Horgan tells feds to 'up their game' on U.S. border-crossers amid COVID-19 outbreak
VICTORIA -- B.C. Premier John Horgan is calling on the federal government to impose stricter travel measures on U.S. citizens coming to the province amid the ongoing coronavirus pandemic.
The premier said he raised the issue in a phone call with Prime Minister Justin Trudeau and fellow premiers Friday afternoon, telling Trudeau that Ottawa needed to "up their game" to protect British Columbians at ports of entry from the United States.
The coronavirus death toll in neighbouring Washington state reached 37 on Friday, with more than 560 people testing positive.
"We've seen actually no increase in cases from China, no increase in cases from Iran," Horgan said. "But we have seen an increase in cases from the United States, particularly connected to travellers coming into our points of entry. So border crossings, airports, ferries, these are areas where I wanted the federal government to up their game and I made that pretty clear."
Less than an hour after Horgan's statement, however, provincial health officer Dr. Bonnie Henry announced five new cases of coronavirus in B.C. that appear to have been contracted overseas.
The new travel-related cases came to B.C. from Iran, Egypt, the Philippines and Mexico, Henry said, while the source of two more cases was still under investigation.
Horgan said the federal government's half-billion-dollar allotment to the provinces to fight the viral outbreak will be allocated on an as-needed basis rather than a per-capita basis by population.
The province has already supplied Ottawa with "a fairly comprehensive list" of equipment needed to fight COVID-19, Horgan said, but stressed that some federal policy amendments are still lacking.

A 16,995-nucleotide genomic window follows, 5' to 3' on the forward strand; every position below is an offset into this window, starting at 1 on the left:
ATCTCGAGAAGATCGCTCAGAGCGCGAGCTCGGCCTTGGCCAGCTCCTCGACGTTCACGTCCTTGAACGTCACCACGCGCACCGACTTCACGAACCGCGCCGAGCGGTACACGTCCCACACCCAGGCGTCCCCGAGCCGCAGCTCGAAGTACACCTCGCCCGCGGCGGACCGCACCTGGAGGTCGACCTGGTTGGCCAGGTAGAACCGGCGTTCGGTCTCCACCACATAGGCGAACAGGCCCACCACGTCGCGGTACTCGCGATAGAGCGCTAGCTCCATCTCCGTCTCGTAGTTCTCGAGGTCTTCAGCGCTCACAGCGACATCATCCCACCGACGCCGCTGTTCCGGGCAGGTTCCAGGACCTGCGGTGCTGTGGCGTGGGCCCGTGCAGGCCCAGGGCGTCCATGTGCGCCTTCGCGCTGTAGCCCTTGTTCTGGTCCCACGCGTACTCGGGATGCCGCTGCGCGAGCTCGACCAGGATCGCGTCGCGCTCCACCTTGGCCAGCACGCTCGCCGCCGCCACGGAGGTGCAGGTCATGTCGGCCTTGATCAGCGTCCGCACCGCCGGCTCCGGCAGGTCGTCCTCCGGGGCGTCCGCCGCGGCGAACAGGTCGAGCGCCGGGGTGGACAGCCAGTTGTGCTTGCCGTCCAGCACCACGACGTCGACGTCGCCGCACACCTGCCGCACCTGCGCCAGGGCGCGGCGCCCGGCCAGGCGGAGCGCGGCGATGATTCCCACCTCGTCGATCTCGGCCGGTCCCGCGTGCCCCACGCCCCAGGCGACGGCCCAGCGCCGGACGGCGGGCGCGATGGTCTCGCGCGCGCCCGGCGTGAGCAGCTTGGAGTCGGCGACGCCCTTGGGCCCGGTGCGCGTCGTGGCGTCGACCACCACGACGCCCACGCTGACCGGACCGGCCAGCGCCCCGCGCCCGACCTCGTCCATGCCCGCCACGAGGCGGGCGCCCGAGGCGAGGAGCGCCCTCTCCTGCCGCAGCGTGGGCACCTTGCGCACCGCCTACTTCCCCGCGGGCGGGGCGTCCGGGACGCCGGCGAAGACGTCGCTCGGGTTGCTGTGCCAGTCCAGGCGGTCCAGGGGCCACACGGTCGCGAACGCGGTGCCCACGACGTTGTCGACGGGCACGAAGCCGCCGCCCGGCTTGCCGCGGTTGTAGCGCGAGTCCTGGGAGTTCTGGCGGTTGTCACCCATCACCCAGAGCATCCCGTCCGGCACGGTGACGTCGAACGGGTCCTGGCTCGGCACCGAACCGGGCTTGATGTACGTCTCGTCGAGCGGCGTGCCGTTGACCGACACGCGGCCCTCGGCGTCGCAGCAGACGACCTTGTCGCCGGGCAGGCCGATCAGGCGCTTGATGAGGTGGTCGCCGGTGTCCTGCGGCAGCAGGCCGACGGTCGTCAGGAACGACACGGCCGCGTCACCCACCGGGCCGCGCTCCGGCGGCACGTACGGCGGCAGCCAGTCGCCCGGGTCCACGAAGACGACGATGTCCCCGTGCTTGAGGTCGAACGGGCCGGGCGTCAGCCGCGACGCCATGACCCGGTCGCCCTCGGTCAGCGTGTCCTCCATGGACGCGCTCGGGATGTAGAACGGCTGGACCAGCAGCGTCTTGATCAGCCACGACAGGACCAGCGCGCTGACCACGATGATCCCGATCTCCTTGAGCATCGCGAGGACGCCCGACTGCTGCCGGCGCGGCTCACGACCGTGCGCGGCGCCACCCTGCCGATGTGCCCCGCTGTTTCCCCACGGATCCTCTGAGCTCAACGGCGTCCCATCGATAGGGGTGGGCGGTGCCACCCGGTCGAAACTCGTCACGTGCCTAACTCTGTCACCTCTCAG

Among the amendments Horgan said he asked for are changes to Transport Canada regulations that would allow passengers on BC Ferries vessels to remain in their cars below-deck instead of congregating in passenger areas while transiting B.C. waterways.
BC Ferries asked the federal Transport ministry to allow passengers to remain on lower vehicle decks to prevent further spread of the virus but that request was denied.
"Amending these regulations would compromise, not increase the safety of those on board," said Transport ministry spokesperson Livia Belcea in an email to CTV News. "Passengers on open, upper vehicle decks can remain inside their vehicles if they choose to."
Earlier Friday, the federal government banned the arrival of cruise ships carrying more than 500 people to Canadian shores until July 1.
"The cancellation until July of the cruise ship industry is, I think, an appropriate first step," Horgan said. "But I also reminded the prime minister that we have a cruise ship company of our own – BC Ferries – that moves up and down the coast of British Columbia."
The move to suspend the cruise season is expected to have a devastating economic impact on Victoria and the province at large.
The cruise industry contributes approximately $3 billion annually to Canada's economy, with two-thirds of that made on the West Coast, according to the Greater Victoria Harbour Authority.
Horgan said the economic impacts of the coronavirus are "of paramount importance" to the province and said the economy was a focus of his call with Trudeau.
Horgan said he has asked for greater flexibility from Ottawa in providing employment insurance benefits to British Columbians, including addressing wait times before benefits can be accessed and providing broader coverage to self-employed and contract workers.